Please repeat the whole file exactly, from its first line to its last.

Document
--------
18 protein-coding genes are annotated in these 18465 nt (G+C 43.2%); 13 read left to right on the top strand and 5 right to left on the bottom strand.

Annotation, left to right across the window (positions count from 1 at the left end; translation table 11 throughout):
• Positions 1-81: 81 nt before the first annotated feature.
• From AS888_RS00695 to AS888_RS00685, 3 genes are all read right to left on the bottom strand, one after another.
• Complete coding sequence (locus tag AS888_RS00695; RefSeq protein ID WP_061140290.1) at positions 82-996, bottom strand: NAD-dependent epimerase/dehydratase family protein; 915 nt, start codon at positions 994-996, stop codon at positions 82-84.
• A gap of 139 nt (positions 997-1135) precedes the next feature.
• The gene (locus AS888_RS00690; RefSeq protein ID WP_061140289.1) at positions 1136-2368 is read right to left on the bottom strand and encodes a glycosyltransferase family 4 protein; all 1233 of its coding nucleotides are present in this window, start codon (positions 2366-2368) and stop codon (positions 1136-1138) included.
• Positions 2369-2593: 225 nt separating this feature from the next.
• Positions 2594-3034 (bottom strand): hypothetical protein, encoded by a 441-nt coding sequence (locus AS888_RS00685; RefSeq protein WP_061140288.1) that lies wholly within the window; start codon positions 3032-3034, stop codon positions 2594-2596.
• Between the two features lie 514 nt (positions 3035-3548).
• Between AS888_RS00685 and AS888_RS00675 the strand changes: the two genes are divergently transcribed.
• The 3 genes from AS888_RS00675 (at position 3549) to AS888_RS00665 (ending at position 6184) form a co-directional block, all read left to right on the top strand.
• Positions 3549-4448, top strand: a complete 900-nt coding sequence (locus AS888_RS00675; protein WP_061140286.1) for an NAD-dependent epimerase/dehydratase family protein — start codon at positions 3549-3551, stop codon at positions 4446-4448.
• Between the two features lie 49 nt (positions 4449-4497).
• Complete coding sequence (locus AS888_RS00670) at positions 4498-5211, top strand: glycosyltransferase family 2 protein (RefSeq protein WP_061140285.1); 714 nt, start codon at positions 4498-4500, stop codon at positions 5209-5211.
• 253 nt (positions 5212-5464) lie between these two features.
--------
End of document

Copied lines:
18 protein-coding genes are annotated in these 18465 nt (G+C 43.2%); 13 read left to right on the top strand and 5 right to left on the bottom strand.

Annotation, left to right across the window (positions count from 1 at the left end; translation table 11 throughout):
• Positions 1-81: 81 nt before the first annotated feature.
• From AS888_RS00695 to AS888_RS00685, 3 genes are all read right to left on the bottom strand, one after another.
• Complete coding sequence (locus tag AS888_RS00695; RefSeq protein ID WP_061140290.1) at positions 82-996, bottom strand: NAD-dependent epimerase/dehydratase family protein; 915 nt, start codon at positions 994-996, stop codon at positions 82-84.
• A gap of 139 nt (positions 997-1135) precedes the next feature.
• The gene (locus AS888_RS00690; RefSeq protein ID WP_061140289.1) at positions 1136-2368 is read right to left on the bottom strand and encodes a glycosyltransferase family 4 protein; all 1233 of its coding nucleotides are present in this window, start codon (positions 2366-2368) and stop codon (positions 1136-1138) included.
• Positions 2369-2593: 225 nt separating this feature from the next.
• Positions 2594-3034 (bottom strand): hypothetical protein, encoded by a 441-nt coding sequence (locus AS888_RS00685; RefSeq protein WP_061140288.1) that lies wholly within the window; start codon positions 3032-3034, stop codon positions 2594-2596.
• Between the two features lie 514 nt (positions 3035-3548).
• Between AS888_RS00685 and AS888_RS00675 the strand changes: the two genes are divergently transcribed.
• The 3 genes from AS888_RS00675 (at position 3549) to AS888_RS00665 (ending at position 6184) form a co-directional block, all read left to right on the top strand.
• Positions 3549-4448, top strand: a complete 900-nt coding sequence (locus AS888_RS00675; protein WP_061140286.1) for an NAD-dependent epimerase/dehydratase family protein — start codon at positions 3549-3551, stop codon at positions 4446-4448.
• Between the two features lie 49 nt (positions 4449-4497).
• Complete coding sequence (locus AS888_RS00670) at positions 4498-5211, top strand: glycosyltransferase family 2 protein (RefSeq protein WP_061140285.1); 714 nt, start codon at positions 4498-4500, stop codon at positions 5209-5211.
• 253 nt (positions 5212-5464) lie between these two features.